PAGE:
One of the most famous jazz singers of all time joining forces with Duke Ellington – arguably the most important composer of the 20th Century – had all the hallmarks of an iconic jazz album. It doesn’t disappoint!
The year 1956 was an important one for Ella Fitzgerald, and with the benefit of hindsight the beginnings of what is arguably the most important series of albums that she would make.
Indeed, the recordings made over the next eight years and known as the ‘Songbooks’ are among the most absorbing vocal performances of the twentieth century.
In 1955 Ella left Decca Records and signed with a new label formed by her then manager, Norman Granz.
At this point in her career, Granz was exactly the right person to help lift her career to the next level.
The singer had worked with the impresario touring and recording for his Jazz at the Philharmonic concerts as well as a performing at various clubs and theatres under her own name.
Becoming disillusioned with the music she was performing, she later confessed that she felt that she was only singing bebop and feeling that there was more music out there for her to sing. Norman Granz agreed and immediately set about recording her in a different context for his new label.
Looking at the songs within the Great American Songbook, Granz did not simply set about recording a selection from the repertoire, but instead opted to select an individual composer and record an entire album of their songs with Ella.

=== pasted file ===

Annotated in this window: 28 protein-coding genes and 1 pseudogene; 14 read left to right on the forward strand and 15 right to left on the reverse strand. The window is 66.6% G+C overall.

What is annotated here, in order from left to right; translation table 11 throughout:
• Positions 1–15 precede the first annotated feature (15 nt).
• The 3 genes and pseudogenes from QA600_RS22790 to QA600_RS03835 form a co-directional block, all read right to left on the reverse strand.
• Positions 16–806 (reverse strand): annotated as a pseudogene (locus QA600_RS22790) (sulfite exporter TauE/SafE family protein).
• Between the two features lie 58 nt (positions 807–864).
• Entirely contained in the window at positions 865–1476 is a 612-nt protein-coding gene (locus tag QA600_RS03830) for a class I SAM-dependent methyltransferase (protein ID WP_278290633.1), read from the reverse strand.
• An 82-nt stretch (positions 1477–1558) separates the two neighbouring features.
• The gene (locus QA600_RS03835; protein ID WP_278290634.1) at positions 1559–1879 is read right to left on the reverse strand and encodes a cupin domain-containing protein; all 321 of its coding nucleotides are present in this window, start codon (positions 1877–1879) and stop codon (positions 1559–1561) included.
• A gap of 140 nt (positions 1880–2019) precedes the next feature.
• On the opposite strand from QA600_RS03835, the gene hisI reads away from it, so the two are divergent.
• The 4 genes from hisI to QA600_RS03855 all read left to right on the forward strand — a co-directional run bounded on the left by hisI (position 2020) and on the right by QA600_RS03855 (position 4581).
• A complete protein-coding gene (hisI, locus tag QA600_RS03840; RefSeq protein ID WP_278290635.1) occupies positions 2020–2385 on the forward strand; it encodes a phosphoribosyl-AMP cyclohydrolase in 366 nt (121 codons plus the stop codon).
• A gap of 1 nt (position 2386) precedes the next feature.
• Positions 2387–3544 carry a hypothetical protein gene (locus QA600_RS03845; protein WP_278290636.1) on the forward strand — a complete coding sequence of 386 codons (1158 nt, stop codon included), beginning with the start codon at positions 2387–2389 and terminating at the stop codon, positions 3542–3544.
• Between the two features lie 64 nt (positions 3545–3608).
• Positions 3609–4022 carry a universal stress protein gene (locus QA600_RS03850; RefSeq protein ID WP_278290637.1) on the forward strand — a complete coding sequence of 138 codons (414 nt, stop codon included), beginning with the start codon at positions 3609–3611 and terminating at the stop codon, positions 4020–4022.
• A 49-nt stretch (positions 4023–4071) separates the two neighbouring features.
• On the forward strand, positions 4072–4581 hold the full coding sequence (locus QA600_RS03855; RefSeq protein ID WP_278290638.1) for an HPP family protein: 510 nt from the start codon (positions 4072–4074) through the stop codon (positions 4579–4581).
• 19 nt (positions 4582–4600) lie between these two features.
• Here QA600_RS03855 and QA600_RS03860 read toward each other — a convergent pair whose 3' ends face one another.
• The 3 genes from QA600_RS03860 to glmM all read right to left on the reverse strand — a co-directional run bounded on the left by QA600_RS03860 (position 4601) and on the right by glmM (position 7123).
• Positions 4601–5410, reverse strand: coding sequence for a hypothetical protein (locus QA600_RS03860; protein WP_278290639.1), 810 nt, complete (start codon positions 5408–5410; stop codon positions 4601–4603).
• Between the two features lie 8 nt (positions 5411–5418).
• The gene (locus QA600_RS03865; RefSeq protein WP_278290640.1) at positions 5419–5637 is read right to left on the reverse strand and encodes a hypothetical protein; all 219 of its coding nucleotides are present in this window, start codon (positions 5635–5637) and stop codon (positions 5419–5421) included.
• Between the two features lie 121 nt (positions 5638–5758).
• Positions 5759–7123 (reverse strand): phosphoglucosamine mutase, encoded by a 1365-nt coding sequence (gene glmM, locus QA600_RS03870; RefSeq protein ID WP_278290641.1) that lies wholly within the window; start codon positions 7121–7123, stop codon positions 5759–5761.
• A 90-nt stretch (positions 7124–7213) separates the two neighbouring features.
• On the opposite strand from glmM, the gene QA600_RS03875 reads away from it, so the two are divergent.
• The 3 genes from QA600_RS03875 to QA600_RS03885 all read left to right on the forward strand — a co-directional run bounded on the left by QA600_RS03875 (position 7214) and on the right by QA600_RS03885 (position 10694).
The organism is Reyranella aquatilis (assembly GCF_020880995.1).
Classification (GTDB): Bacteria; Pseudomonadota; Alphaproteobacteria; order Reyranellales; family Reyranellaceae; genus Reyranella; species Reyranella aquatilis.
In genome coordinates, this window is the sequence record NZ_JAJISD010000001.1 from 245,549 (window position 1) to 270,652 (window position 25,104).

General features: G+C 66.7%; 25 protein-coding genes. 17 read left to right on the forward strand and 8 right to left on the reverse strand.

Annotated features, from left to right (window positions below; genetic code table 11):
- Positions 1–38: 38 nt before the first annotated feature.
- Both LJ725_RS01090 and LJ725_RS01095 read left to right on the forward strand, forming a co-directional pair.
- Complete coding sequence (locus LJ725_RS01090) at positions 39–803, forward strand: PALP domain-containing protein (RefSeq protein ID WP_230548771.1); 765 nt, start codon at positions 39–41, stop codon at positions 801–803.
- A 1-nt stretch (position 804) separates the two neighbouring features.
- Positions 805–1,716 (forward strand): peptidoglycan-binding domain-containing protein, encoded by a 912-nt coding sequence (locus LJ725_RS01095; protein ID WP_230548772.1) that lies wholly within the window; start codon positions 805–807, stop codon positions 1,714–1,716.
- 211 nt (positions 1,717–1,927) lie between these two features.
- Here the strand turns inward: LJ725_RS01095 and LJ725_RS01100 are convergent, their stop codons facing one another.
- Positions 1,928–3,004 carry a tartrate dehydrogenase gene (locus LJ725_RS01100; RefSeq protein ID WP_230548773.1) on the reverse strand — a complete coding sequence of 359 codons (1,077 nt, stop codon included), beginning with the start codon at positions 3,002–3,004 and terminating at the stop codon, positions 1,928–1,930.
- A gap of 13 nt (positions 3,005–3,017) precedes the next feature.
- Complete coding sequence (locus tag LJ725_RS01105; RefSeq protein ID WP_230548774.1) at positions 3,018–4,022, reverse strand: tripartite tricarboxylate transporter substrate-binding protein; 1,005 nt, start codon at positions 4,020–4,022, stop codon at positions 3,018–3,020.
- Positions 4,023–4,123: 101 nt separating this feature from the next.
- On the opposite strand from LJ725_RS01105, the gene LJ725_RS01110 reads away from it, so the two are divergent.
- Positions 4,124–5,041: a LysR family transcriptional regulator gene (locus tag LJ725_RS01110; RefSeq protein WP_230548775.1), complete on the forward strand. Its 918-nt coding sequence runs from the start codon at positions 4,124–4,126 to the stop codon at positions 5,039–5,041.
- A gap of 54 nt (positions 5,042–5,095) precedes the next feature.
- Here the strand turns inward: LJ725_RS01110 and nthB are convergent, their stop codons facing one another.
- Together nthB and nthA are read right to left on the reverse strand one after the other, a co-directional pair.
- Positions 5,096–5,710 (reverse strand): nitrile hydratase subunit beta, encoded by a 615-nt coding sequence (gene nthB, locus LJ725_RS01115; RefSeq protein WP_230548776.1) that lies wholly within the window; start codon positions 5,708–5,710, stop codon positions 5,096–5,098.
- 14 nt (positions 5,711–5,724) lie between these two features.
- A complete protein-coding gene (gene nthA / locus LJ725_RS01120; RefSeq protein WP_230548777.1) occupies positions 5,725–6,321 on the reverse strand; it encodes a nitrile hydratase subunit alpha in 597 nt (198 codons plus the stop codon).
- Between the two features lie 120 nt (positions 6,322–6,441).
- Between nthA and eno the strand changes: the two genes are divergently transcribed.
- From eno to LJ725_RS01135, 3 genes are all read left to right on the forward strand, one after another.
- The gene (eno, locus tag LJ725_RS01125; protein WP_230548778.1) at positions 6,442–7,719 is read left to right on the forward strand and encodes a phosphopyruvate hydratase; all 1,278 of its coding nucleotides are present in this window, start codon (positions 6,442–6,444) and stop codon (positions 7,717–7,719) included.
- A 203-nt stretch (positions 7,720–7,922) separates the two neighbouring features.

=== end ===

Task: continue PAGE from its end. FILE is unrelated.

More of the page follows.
In January 1956 Ella started work on the album that would be released as The Cole Porter Songbook, with the resulting music being released as a double album and the first release on Verve Records.
So pleased was Granz with the results that he set Ella the task of recording the songs of more of the great American composers, and so the singer patiently worked through songs by Rodgers and Hart, Irving Berlin, Ira and George Gershwin, Harold Arlen, Jerome Kern and finally Johnny Mercer; all of which were carefully worked out with arrangers such as Buddy Bergman, Nelson Riddle and Billy May.
The odd one out in this impressive series is Sings the Duke Ellington Songbook, as this is the only album on which Ella worked directly with the composer and with an established Big Band.
All the other albums had been recorded with a studio band assembled for the recording sessions, but here Ella found herself looking to integrate her by now established vocal style into a band that had spent years on the road together with a sound that was uniquely Ellington. And that is exactly why the music works so well.
Sings the Duke Ellington Songbook is the third album in the songbook series, and like the others much music was recorded resulted in the original recordings being issued as two double albums, and a little later as a four LP set. There are times when the music works so well by the mere fact that perhaps it shouldn’t.